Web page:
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1.  Serological testing of cattle experimentally infected with Mycoplasma mycoides subsp. mycoides Small Colony using four different tests reveals a variety of seroconversion patterns 
To study the specific antibody response to infection with Mycoplasma mycoides subsp. mycoides Small Colony (MmmSC), the agent of Contagious Bovine Pleuropneumonia (CBPP), we examined three panels of sera collected during three experimental infection trials in African cattle. The methods used included an in-house complement fixation test (CFT), a commercially available CFT, a competitive antibody ELISA (cELISA) and the immunoblotting test (IBT). In addition, lung tissue samples were examined by culture.
A total of 89% (51/59) of all experimentally infected animals tested positive on at least one of the serological tests throughout the trial. The specific antibody titres to the MmmSC infection became positive first by CFT (6 to 9 days post infection [dpi]), followed by IBT (9 to 13 dpi) and cELISA (13 to 16 dpi). Individual animals were found to display remarkably distinct seroconversion patterns, which allowed their classification into i) early high responders, ii) late high responders, and iii) low responders. In accordance with other studies, none of the present serological tests was capable of detecting all CBPP infected animals.
Comparison of the assays' performance in terms of sensitivity and specificity raises serious questions as to their reliability for identification of infected individuals in the field. In view of these limitations, a combination of CFT and cELISA can markedly improve CBPP diagnosis at single-animal level.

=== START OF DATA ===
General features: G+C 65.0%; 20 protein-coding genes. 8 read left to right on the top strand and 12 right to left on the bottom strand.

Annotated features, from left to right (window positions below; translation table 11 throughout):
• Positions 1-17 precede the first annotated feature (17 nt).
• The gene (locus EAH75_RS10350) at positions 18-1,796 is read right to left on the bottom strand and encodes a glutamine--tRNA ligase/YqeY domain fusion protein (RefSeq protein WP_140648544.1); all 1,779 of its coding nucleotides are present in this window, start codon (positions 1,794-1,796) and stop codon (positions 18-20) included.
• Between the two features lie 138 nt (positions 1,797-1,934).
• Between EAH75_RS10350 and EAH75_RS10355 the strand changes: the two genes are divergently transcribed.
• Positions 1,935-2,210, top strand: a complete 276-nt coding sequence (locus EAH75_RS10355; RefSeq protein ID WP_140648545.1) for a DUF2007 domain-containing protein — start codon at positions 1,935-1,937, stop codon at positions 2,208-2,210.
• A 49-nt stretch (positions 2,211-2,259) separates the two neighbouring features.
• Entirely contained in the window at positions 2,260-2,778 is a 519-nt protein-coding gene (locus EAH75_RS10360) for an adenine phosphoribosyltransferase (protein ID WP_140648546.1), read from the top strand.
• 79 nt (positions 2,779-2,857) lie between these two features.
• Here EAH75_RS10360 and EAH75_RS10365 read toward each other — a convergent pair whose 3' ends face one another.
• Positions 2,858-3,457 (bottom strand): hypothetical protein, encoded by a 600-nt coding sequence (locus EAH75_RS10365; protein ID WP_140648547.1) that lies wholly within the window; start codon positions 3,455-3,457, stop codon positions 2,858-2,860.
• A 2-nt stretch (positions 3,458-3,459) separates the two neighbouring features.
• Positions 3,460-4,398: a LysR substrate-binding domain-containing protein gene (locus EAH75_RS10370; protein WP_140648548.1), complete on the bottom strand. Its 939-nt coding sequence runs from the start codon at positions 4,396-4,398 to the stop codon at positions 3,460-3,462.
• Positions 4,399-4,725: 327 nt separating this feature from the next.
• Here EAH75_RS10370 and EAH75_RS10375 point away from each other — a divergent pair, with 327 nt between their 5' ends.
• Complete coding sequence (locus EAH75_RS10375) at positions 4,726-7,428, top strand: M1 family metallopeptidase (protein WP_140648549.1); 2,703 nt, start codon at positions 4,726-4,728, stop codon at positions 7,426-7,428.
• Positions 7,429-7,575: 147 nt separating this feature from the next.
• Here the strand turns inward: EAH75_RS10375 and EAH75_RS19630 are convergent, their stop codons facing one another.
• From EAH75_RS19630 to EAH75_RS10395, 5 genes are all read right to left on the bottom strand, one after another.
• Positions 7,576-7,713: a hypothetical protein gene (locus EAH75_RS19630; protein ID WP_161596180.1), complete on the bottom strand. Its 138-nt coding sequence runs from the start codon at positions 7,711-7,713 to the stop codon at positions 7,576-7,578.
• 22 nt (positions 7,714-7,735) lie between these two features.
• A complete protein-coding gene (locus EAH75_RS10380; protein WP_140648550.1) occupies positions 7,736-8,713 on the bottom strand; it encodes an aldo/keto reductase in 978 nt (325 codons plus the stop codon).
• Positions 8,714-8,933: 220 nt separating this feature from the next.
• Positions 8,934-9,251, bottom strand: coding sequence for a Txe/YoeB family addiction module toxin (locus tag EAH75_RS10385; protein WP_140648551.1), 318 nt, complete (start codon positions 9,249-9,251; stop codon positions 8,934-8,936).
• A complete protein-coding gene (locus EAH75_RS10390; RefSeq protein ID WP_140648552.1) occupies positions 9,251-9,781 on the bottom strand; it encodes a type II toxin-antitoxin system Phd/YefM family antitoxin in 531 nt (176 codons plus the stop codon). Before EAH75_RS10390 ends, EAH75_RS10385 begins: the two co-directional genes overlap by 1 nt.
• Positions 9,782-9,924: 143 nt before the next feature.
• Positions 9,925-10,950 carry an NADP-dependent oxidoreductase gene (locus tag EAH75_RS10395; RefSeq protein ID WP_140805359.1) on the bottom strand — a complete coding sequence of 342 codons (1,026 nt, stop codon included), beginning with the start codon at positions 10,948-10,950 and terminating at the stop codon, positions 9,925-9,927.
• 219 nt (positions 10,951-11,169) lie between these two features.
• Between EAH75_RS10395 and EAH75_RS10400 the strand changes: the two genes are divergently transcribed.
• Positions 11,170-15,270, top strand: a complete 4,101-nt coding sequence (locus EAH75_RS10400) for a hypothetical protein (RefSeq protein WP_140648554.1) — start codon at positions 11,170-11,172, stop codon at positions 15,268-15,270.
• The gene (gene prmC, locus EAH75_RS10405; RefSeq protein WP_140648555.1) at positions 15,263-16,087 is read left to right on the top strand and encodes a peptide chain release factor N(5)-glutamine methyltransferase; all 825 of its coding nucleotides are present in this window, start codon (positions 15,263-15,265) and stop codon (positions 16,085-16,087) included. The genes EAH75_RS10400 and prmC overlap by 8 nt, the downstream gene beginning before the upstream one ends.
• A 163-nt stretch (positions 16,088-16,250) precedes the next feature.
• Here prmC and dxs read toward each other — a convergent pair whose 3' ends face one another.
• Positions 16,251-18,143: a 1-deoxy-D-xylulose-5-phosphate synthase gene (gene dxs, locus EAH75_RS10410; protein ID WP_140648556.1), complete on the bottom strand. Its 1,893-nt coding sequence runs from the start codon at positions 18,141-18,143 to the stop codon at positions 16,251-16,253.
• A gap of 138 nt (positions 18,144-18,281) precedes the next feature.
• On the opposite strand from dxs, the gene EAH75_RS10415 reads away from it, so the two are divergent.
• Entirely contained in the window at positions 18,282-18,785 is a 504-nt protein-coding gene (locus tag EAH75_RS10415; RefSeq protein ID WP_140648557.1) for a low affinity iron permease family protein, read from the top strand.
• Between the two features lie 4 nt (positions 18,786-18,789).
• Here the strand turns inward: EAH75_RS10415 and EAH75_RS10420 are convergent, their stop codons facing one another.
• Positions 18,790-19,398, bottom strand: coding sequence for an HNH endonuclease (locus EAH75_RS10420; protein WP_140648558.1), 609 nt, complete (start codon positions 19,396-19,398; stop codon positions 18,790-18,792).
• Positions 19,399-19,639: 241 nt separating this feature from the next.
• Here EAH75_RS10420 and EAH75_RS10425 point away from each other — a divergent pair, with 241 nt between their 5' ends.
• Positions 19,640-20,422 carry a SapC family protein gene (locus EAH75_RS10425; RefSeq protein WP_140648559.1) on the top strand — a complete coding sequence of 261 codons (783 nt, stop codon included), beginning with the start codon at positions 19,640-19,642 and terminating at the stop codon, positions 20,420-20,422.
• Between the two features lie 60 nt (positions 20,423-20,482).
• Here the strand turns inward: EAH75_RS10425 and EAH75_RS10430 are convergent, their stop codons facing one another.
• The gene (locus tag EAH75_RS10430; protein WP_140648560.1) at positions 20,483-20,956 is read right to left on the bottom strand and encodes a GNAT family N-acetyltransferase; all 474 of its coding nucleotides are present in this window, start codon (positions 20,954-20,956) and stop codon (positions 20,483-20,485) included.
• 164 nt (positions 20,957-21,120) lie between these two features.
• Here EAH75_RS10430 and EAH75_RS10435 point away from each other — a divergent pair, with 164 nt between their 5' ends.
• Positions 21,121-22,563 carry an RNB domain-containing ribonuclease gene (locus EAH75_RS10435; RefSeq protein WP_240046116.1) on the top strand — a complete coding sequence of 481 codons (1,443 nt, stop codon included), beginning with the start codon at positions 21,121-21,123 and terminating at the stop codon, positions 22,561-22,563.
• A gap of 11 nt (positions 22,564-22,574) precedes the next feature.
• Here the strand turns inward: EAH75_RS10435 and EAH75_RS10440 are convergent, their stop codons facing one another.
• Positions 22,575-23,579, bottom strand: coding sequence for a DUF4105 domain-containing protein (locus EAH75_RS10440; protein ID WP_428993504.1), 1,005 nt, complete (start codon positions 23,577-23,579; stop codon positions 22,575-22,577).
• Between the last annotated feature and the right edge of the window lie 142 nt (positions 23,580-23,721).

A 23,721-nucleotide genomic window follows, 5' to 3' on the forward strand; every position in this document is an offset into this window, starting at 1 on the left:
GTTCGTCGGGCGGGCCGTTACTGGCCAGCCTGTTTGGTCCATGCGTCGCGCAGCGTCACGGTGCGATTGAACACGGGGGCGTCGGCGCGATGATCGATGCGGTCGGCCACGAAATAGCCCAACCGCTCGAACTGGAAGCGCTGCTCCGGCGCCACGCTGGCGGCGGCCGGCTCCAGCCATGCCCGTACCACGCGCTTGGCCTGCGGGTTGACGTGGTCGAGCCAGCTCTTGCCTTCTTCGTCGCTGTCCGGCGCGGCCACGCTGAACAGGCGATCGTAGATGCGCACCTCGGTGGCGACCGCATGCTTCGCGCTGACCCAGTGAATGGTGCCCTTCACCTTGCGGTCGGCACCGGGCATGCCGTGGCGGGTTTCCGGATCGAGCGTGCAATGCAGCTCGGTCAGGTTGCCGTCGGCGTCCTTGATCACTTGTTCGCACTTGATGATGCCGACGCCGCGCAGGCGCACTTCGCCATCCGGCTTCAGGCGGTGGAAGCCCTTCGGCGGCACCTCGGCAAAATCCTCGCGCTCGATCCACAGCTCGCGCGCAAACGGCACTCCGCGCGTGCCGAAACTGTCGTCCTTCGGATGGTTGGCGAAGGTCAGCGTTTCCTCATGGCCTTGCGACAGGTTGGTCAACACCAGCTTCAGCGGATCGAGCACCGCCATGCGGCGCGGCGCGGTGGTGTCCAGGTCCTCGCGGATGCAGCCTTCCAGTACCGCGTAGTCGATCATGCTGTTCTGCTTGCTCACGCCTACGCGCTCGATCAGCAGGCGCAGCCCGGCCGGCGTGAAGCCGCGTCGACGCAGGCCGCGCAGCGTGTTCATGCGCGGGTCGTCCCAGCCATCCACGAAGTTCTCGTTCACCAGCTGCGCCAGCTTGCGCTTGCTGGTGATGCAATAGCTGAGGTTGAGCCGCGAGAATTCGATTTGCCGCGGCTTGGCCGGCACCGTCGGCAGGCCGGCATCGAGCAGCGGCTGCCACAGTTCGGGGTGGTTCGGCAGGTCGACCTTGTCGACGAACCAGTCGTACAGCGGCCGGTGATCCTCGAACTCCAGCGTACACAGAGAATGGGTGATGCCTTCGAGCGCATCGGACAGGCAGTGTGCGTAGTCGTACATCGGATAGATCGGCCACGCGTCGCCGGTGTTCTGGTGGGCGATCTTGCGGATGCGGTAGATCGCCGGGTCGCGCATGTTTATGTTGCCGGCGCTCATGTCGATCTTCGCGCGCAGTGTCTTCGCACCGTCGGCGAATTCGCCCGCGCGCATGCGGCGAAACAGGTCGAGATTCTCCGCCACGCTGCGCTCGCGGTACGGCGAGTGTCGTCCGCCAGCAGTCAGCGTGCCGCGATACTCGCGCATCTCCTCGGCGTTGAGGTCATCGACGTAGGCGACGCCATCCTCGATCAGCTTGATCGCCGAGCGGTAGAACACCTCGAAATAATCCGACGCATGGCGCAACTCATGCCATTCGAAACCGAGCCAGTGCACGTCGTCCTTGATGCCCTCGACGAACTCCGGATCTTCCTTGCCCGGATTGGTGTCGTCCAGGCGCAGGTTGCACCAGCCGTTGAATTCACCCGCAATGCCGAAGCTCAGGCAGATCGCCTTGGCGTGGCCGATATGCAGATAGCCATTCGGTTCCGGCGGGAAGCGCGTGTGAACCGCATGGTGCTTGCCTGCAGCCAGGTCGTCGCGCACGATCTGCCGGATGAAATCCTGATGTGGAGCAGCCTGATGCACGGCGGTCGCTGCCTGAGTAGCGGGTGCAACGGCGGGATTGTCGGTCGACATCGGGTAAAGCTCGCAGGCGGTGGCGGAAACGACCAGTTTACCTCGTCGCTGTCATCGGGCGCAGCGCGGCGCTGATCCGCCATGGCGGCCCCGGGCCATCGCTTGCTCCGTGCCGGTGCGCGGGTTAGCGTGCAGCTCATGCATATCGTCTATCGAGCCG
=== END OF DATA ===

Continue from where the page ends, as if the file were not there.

PMCID: PMC3377920  PMID: 22098816
2.  Assessment of a novel multiplex real-time PCR assay for the detection of the CBPP agent Mycoplasma mycoides subsp. mycoides SC through experimental infection in cattle 
Mycoplasma mycoides subsp. mycoides SC is the pathogenic agent of contagious bovine pleuropneumonia (CBPP), the most important disease of cattle in Africa causing significant economic losses. The re-emergence of CBPP in Europe in the 1980s and 1990s illustrates that it is still a threat also to countries that have successfully eradicated the disease in the past. Nowadays, probe-based real-time PCR techniques are among the most advanced tools for a reliable identification and a sensitive detection of many pathogens, but only few protocols have been published so far for CBPP diagnosis. Therefore we developed a novel TaqMan®-based real-time PCR assay comprising the amplification of two independent targets (MSC_0136 and MSC_1046) and an internal exogenous amplification control in a multiplex reaction and evaluated its diagnostic performance with clinical samples.